By Joon Kim
Hongkong－An ultimatum to stop all operations of a nationalist faction in Hong Kong “on grounds of national security” was announced in a social media page on late Tuesday. If enforced until early August, this could be the first such case since 1997 wherein Hong Kong’s government has acted based upon one of its ordinances.
The Hong Kong Nationalist Party(HKNP) released a series of photos and a long, disputed account on its official Facebook page in the midnight of July 17. Andy Chan Ho-tin（陳浩天）, the leader of HKNP, received a letter from the Security Bureau about its “wishes” for the party’s cessation before August 7.
“For what is their ‘national security’, their ‘laws’, and their banning of operations but a purely political decision to silence those who dare to represent the true interests of the Hong Kong people and nation?” the post wrote.
Police came to Chan’s home earlier that day, giving himMore than 700 pages of documents, about the ban, and reminded him to respond to the secretary’s “order” before August. “They just handed down the documents and left,” Chan told Agence France-Presse.
Chan, according to the government had advocated Hong Kong independence on press conferences and internet radio programs, showing that the HKNP has planned to promote localism and separatism.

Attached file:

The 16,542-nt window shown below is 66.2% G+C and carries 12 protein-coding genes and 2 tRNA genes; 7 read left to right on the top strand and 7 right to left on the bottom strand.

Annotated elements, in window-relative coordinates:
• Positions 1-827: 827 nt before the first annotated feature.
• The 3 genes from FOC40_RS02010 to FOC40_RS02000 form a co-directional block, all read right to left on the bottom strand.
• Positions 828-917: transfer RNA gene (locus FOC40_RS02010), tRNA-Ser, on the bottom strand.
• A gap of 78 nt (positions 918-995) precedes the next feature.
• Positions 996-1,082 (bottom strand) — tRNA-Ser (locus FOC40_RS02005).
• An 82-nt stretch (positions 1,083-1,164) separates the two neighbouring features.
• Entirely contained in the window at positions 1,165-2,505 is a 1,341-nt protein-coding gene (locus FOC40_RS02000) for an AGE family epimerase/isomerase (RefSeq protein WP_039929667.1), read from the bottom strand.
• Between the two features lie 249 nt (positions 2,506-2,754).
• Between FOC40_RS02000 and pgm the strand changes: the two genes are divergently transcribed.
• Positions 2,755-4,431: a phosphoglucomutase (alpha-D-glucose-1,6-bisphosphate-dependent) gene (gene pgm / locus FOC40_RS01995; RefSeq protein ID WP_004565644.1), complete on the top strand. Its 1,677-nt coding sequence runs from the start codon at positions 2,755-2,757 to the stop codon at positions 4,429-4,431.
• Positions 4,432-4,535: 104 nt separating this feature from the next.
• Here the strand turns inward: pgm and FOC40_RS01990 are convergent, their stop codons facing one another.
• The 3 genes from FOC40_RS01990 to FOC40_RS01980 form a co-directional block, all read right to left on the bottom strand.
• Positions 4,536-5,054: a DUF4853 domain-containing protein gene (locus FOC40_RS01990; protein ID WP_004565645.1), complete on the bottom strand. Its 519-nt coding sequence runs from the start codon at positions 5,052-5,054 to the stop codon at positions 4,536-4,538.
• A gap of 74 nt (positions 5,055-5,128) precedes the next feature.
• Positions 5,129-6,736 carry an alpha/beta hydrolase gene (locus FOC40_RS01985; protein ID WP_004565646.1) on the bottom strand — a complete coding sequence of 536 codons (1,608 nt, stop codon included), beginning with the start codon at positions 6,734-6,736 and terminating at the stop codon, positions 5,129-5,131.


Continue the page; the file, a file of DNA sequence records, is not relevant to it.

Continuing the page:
“In Hong Kong, we have freedom of association, but that right is not without restriction,” reportedly said Hong Kong’s Secretary for Security John Lee. He declined to clarify on the party’s “damages” to national security.
The Societies Ordinance is a colonial era law that allows the federal government to drop fee charges on party members and suspend operations of any political party. It has been offered with criticism since for being too overly restrictive.
A spokesperson for Great Britain’s Foreign and Commonwealth Office stated that, while it “does not support Hong Kong independence,” it would continue to respect its “high degree of autonomy” and “way of life.”
“This is a chilling day for freedom of association and freedom expression in Hong Kong, with potentially far-reaching consequences,” said Patrick Poon, a researcher for Amnesty International.
“This is the beginning,” Chan told CNN. “The world better keep a close eye on this.”